Less than 2 percent of teen mothers who have a child before the age of 18 complete college before they turn 30, according to the National Campaign to Prevent Teen and Unplanned Pregnancy.
One Howard County woman is trying to change that.
"When you look at what services are available to teen parents, the services tend to focus on prevention, emergency services or finishing high school, which is obviously important, but support takes a nosedive when it comes to higher education," said Nicole Lynn Lewis, 33, of Columbia. "Less than half of teen parents are getting high school diplomas and getting to college. It's dismal, and those men and women are suffering and their children are suffering."
Lewis is the CEO and founder of Generation Hope, a Washington D.C.-based nonprofit now in its third year. Generation Hope pairs teen parents with mentors to help them face the struggles of college and provides the students with up to $2,400 a year in scholarship money, or $1,200 if they attend a community college. Several of those students and mentors are Howard County residents, and Howard Community College is also a supporter of the nonprofit; the college purchased a table in support of Generation Hope's Gala this past summer and a Generation Hope student is currently studying there.
"These young people are wonderful, ambitious and committed," Lewis said. "But they're struggling with life balance, with time management, with finances."
That's where the mentor program comes in. Unlike traditional mentor or scholarship programs, the mentors for Generation Hope are the ones who provide the scholarship money for the students. It's a more hands-on approach, Lewis said.
The mentors and scholars — what student are called within Generation Hope — meet at least once a month to touch base and talk, but many pairs do much more than the monthly meeting, Lewis said. Between calling, texting and emailing, many keep in frequent touch. That provides the students with the emotional support they may need, and Lewis said that emotional support can make all the difference.
"It definitely would have helped me," Lewis said. "Knowing that I could have had someone to call or text, being able to have reached out to someone would have meant a lot to my sanity and emotional state."
Lewis knows the importance of a support system for teen parents firsthand: she was one. As a high school senior in Virginia, Lewis became pregnant with her daughter. She was already college-bound, and in her middle-class, education-focused family, a teen pregnancy "did not fit.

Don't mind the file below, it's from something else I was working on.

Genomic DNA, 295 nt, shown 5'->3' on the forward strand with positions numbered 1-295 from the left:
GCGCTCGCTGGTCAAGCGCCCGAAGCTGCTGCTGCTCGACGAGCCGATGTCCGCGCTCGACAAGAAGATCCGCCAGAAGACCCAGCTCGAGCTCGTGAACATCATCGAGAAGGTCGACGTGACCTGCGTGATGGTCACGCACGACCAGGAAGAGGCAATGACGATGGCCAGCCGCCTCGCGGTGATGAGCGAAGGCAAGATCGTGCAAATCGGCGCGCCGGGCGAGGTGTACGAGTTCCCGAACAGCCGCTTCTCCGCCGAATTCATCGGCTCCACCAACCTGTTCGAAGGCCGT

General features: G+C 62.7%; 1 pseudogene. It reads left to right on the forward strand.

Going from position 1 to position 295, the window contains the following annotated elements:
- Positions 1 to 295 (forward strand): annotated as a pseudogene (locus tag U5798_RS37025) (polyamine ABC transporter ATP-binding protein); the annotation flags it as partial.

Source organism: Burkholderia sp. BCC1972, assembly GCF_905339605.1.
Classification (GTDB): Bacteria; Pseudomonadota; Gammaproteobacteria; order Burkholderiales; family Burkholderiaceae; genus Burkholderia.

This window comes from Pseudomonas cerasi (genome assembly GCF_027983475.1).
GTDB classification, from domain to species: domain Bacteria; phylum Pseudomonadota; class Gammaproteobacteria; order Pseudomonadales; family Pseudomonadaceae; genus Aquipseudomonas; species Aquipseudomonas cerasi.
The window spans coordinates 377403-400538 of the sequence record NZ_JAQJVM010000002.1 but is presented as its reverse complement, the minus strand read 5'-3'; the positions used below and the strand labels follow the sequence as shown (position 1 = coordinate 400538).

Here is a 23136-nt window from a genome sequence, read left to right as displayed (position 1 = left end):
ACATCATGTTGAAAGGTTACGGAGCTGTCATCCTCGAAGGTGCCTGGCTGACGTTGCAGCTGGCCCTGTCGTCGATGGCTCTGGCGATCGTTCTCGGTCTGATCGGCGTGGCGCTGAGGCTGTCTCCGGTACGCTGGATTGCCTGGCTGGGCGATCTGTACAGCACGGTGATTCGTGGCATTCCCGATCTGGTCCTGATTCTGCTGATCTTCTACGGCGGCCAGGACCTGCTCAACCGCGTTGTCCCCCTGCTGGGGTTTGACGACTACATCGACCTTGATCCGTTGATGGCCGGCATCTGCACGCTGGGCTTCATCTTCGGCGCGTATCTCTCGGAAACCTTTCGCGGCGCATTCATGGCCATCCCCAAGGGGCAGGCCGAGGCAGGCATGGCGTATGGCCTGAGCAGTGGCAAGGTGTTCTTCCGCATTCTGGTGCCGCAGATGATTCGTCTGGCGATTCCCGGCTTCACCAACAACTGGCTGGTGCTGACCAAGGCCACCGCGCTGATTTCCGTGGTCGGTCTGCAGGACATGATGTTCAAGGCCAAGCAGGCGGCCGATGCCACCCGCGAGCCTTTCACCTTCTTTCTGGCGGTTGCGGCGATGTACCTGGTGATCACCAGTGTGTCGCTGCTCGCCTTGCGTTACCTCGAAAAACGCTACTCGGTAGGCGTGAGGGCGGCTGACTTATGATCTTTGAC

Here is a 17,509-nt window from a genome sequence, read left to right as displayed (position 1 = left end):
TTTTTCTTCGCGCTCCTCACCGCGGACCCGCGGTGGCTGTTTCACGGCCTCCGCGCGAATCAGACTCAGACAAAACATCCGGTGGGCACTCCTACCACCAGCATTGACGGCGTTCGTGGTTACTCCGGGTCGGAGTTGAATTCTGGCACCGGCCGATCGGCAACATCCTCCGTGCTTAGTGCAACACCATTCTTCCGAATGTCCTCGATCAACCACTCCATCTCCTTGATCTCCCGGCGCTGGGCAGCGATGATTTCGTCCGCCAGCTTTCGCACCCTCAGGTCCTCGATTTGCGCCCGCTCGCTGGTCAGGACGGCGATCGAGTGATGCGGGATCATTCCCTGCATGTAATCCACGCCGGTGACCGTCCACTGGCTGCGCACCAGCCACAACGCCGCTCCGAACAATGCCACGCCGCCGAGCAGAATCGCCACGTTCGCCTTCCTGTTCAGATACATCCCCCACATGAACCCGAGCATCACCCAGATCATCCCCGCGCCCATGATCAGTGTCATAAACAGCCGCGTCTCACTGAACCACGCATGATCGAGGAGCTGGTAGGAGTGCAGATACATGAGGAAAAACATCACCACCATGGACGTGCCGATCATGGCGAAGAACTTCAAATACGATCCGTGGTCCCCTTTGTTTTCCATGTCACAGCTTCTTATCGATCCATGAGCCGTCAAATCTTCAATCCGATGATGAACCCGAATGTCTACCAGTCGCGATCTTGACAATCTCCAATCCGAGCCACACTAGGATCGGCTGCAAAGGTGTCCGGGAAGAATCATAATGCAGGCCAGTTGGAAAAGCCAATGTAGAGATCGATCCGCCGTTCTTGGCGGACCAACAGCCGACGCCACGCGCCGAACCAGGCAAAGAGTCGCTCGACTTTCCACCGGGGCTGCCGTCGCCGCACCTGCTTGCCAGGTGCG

"It was devastating because even though I was an honor student, the message was: Your life is over," she said. "I didn't want that for me or for my child. It became so important to get a college degree."
Lewis became a full-time freshman at the College of William and Mary when her daughter was three months old, and was living mostly on "faith and hope, taking one step after another hoping I would make it to graduation."
Lewis graduated with a degree in English, then went to George Mason University where she got her master's in social policy and communication. Her daughter is now a student at Atholton High School. But it was difficult, Lewis said.
"I saw my life transform with a college degree, but it was a scary time," Lewis said. "As I went into the working world, I was involved in youth-focused nonprofits and I wanted to give back and start my own organization that filled this critical void in terms of teen parent support. This jumped out at me as a major need."
So far, Generation Hope has given out about $40,000 in scholarships to teen parents in the D.C. region. There are 22 scholars currently in the program, including Sandra Gomez, 19, who lives in Columbia with her family. Gomez, who just started her second year at HCC, had her son, Christian, when she was 17 and a senior in high school. She's studying nursing and hopes to work with infants and children.
"I wanted to be a pediatrician, and I love working with kids. But I thought with nursing I would get a look at everything," said Gomez, who graduated from Howard High School in 2012.
While she was in high school, Gomez participated in the Options Program, a partnership between the county's Department of Social Services, the Howard County Public School System and the county's Department of Health. Teen parents are offered counseling services across the county, and can transfer to Wilde Lake High School in order to use the school's day care center. Patricia Daley, the school system's director of student services, said about 55 parents currently use the program, and 15 babies are in day care. That number's been holding steady for a few years, she said.
Had it not been for the support of Generation Hope and her mentor's moral support, Gomez said she probably wouldn't be going to college. She works two jobs and said it's hard to balance life, work, school and her son, who is now nearly two years old, but she wants to provide the best possible life for him.
"No one in my family has been able to go to college, and especially with the baby, it's so important to have an education to give him a good life," she said. "With the scholarship and the support, it pushes me. Even now, it can get hard. There are some nights I only get a few hours of sleep. But I have the support so I want to take advantage of it."
Gomez's mentor, Jeananne Sciabarra, of Ellicott City said that when it comes to teen parents, Gomez has a good support system in her family. Gomez and her family are focused on her receiving a college education, and having that support "is huge," Sciabarra said.
"The time constraints to take care of child, work and do your homework — it's a different life that someone who is just going to college," Sciabarra said. "Sandra is the sweetest person and she has so much support around her. It's not an easy life, and having that support is not always the case."Copyright © 2015, The Baltimore Sun